A single chair inadequately tells the story. This room is shared by those who have gone ahead of me. It is filled by reminders of their stories that inspire me. I never spend a day in this space alone, but am constantly reminded of who I am, and what has brought me here.
A large Bible lays sideways on my tallest bookshelf. Its spine is broken and the white pages have turned a brittle brown. Printed over one-hundred years ago, it has thousands of hand-drawn illustrations of the flora and fauna that is presented in the Bible. Carmel Wilson Mathis received it the day he was installed at Poasttown Church of God in Middletown, Ohio, some sixty years ago. He was my Grandfather on my Mother's side.
On the top of the same bookcase rests a pocket-watch. It's been in our family for four generations. My Great-Grandpa Shepherd carried it and it was passed down to my Papaw Harry and then to my father who gave it to me. The crystal is cracked and it carries the dents and scratches of the men who have carried it. I hold it and I remember their stories, their struggles, their tenacity, and their legacy.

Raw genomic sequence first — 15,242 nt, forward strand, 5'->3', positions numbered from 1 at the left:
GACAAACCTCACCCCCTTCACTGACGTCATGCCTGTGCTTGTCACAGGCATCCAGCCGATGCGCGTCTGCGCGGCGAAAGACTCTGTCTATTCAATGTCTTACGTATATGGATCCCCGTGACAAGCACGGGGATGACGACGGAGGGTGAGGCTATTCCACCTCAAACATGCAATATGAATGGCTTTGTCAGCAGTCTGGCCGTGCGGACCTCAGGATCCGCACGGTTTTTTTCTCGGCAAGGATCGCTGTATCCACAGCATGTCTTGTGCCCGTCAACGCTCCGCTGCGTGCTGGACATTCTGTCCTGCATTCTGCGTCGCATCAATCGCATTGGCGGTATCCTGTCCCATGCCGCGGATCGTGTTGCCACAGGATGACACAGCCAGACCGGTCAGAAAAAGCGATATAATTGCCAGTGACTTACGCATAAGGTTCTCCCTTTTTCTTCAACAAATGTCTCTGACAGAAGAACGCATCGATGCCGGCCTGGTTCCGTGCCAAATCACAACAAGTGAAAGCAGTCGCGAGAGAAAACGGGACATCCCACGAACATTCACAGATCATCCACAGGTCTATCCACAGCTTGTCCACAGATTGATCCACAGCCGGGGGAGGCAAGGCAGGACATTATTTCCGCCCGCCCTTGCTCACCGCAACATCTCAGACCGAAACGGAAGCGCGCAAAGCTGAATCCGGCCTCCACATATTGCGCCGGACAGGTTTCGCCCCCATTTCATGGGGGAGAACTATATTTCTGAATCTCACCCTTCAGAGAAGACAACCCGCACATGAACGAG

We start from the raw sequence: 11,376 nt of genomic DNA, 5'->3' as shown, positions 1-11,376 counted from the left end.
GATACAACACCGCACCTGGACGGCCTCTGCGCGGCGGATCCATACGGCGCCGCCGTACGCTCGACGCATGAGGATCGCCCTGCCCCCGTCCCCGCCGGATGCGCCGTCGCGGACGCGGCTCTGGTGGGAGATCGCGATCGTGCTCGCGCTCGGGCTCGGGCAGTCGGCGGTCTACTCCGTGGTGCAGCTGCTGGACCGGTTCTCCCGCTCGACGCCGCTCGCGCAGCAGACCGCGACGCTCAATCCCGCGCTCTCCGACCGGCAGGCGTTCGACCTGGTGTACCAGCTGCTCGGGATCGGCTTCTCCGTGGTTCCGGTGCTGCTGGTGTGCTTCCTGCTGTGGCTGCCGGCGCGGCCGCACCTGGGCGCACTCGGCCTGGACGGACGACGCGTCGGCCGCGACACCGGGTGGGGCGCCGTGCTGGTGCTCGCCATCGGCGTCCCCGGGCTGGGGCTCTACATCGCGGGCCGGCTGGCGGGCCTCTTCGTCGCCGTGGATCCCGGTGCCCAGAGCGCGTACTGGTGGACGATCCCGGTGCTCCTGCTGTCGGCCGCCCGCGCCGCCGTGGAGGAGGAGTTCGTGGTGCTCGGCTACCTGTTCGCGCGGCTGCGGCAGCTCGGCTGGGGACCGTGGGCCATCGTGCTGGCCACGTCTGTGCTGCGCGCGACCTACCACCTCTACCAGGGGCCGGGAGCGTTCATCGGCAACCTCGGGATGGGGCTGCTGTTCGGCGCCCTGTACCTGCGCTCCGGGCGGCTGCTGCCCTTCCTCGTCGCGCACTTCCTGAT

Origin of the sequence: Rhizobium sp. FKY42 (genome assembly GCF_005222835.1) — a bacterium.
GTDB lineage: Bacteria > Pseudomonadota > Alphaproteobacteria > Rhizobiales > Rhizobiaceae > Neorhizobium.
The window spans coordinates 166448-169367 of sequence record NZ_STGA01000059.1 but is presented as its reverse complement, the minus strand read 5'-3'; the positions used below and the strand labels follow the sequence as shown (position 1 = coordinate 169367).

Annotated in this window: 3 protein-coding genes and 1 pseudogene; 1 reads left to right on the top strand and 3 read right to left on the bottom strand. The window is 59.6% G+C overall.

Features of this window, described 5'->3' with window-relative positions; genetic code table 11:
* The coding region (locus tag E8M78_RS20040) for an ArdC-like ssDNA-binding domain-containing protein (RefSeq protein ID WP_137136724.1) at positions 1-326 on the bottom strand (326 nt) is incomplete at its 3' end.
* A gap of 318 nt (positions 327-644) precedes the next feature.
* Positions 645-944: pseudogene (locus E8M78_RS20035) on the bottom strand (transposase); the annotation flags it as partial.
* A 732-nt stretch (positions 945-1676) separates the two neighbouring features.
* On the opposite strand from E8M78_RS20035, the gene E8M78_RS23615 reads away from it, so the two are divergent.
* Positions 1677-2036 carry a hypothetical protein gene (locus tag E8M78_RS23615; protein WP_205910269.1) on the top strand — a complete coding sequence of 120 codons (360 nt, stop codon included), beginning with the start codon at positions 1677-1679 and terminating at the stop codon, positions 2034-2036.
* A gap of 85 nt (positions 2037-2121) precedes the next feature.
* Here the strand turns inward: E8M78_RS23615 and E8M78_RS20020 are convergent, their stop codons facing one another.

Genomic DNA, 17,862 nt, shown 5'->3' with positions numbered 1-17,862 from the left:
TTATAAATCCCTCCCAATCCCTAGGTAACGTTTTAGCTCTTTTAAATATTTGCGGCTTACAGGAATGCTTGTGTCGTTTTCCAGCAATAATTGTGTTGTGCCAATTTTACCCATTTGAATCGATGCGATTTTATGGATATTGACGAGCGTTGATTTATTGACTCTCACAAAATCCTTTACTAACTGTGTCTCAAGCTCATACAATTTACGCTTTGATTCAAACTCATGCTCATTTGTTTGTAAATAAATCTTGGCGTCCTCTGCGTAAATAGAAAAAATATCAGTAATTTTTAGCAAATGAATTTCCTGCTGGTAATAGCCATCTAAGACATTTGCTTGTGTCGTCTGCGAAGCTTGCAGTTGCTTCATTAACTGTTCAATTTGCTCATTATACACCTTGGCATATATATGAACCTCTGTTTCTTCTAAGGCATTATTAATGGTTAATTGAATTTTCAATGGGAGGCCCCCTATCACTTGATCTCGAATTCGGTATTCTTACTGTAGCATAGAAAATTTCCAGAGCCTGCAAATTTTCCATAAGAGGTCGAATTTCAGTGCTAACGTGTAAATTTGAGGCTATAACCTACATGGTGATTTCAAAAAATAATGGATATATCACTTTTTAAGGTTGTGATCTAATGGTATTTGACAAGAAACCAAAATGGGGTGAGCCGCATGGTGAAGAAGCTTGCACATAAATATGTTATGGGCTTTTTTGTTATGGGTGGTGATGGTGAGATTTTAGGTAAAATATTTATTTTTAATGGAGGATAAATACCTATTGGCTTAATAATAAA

A small plush yellow and blue fish sits on top of the short shelf. It reminds me of Vincent, a young boy in Belize who asked me daily for my wrist-watch. I had refused him for days, but he broke me down. I went to him during a worship service, knelt down and handed him my watch and he reached into his pocket and give me the fish for trade. I'll never forget you, Vincent.
Artifacts from Africa that came from my Great-Grandfather Eldon, my cutting knives from Kroger, the license plates from the big white van in Guatemala, and prints from Shackleton's Endeavor are a few of the things that form bits of where I've come from, where I want to go, and who I am today.
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